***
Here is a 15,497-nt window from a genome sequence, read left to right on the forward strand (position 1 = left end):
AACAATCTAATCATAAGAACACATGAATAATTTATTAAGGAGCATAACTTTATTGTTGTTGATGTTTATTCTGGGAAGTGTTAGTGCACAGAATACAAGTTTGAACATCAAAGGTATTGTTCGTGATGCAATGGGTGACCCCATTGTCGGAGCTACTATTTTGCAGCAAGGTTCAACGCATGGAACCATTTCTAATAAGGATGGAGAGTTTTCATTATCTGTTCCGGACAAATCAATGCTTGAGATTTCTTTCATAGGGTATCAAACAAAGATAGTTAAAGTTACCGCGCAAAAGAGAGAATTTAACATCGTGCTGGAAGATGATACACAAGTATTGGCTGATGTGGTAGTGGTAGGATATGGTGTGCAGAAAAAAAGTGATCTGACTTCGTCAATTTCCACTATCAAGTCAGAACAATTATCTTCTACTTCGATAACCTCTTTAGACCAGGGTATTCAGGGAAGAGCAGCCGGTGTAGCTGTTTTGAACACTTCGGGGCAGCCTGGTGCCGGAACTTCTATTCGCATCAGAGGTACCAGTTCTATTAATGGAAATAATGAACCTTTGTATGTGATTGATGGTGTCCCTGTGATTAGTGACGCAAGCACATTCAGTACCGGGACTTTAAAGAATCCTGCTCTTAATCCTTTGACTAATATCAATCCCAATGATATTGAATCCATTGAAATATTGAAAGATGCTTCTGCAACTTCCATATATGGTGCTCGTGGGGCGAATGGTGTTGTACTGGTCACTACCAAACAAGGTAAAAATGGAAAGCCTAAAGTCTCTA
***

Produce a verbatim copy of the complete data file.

Here is a 15,497-nt window from a genome sequence, read left to right on the forward strand (position 1 = left end):
AACAATCTAATCATAAGAACACATGAATAATTTATTAAGGAGCATAACTTTATTGTTGTTGATGTTTATTCTGGGAAGTGTTAGTGCACAGAATACAAGTTTGAACATCAAAGGTATTGTTCGTGATGCAATGGGTGACCCCATTGTCGGAGCTACTATTTTGCAGCAAGGTTCAACGCATGGAACCATTTCTAATAAGGATGGAGAGTTTTCATTATCTGTTCCGGACAAATCAATGCTTGAGATTTCTTTCATAGGGTATCAAACAAAGATAGTTAAAGTTACCGCGCAAAAGAGAGAATTTAACATCGTGCTGGAAGATGATACACAAGTATTGGCTGATGTGGTAGTGGTAGGATATGGTGTGCAGAAAAAAAGTGATCTGACTTCGTCAATTTCCACTATCAAGTCAGAACAATTATCTTCTACTTCGATAACCTCTTTAGACCAGGGTATTCAGGGAAGAGCAGCCGGTGTAGCTGTTTTGAACACTTCGGGGCAGCCTGGTGCCGGAACTTCTATTCGCATCAGAGGTACCAGTTCTATTAATGGAAATAATGAACCTTTGTATGTGATTGATGGTGTCCCTGTGATTAGTGACGCAAGCACATTCAGTACCGGGACTTTAAAGAATCCTGCTCTTAATCCTTTGACTAATATCAATCCCAATGATATTGAATCCATTGAAATATTGAAAGATGCTTCTGCAACTTCCATATATGGTGCTCGTGGGGCGAATGGTGTTGTACTGGTCACTACCAAACAAGGTAAAAATGGAAAGCCTAAAGTCTCTA